A report by the influential Lords' committee on science and technology argued that phased underground disposal was "the right way forward" to deal with the waste.
"Nuclear waste has been treated in an ad hoc way for far too long There are wastes for which no long-term management method has been identified and there are radioactive materials in store that are not needed but that have yet to be classified... reliance on supervision for very long periods increases the probability of human error," Lord Tombs, the committee's chairman, said.
The peers' inquiry was set up after the decision in 1997 by the then Tory environment secretary, John Gummer, to reject Nirex's plans to build the first stage of Britain's underground nuclear waste dump near Sellafield, Cumbria. He also turned down British Nuclear Fuel's plans to keep foreign intermediate-level nuclear wastes in Britain after their reprocessing.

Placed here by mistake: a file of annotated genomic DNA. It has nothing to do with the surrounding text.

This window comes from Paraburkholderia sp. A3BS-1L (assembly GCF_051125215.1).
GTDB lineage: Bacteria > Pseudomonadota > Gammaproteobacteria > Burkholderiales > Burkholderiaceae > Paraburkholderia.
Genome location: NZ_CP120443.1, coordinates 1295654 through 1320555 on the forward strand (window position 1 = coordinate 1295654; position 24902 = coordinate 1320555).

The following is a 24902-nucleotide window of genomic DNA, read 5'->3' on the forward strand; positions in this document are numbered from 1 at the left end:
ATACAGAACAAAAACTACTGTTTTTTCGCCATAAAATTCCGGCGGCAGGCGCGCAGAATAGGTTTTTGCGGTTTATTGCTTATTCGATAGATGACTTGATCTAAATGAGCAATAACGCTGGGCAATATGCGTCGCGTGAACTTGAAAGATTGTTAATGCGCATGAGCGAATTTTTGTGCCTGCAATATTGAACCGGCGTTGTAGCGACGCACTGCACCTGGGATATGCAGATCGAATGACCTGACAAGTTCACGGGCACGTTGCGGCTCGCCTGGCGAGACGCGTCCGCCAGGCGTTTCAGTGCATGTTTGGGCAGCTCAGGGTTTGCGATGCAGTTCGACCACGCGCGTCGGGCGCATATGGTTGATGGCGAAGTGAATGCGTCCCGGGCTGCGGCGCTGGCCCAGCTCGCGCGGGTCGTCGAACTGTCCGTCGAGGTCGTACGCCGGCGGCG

The report also said: "We must start now to find a solution to this unprecedented problem."
But Greenpeace dismissed the committee as a "pack of ostriches". "Dumping nuclear waste underground is irresponsible," said Dr Helen Wallace, a Greenpeace scientist. "Evidence at the Nirex inquiry showed that any dump would leak and contaminate land, rivers and water supplies."Reuse content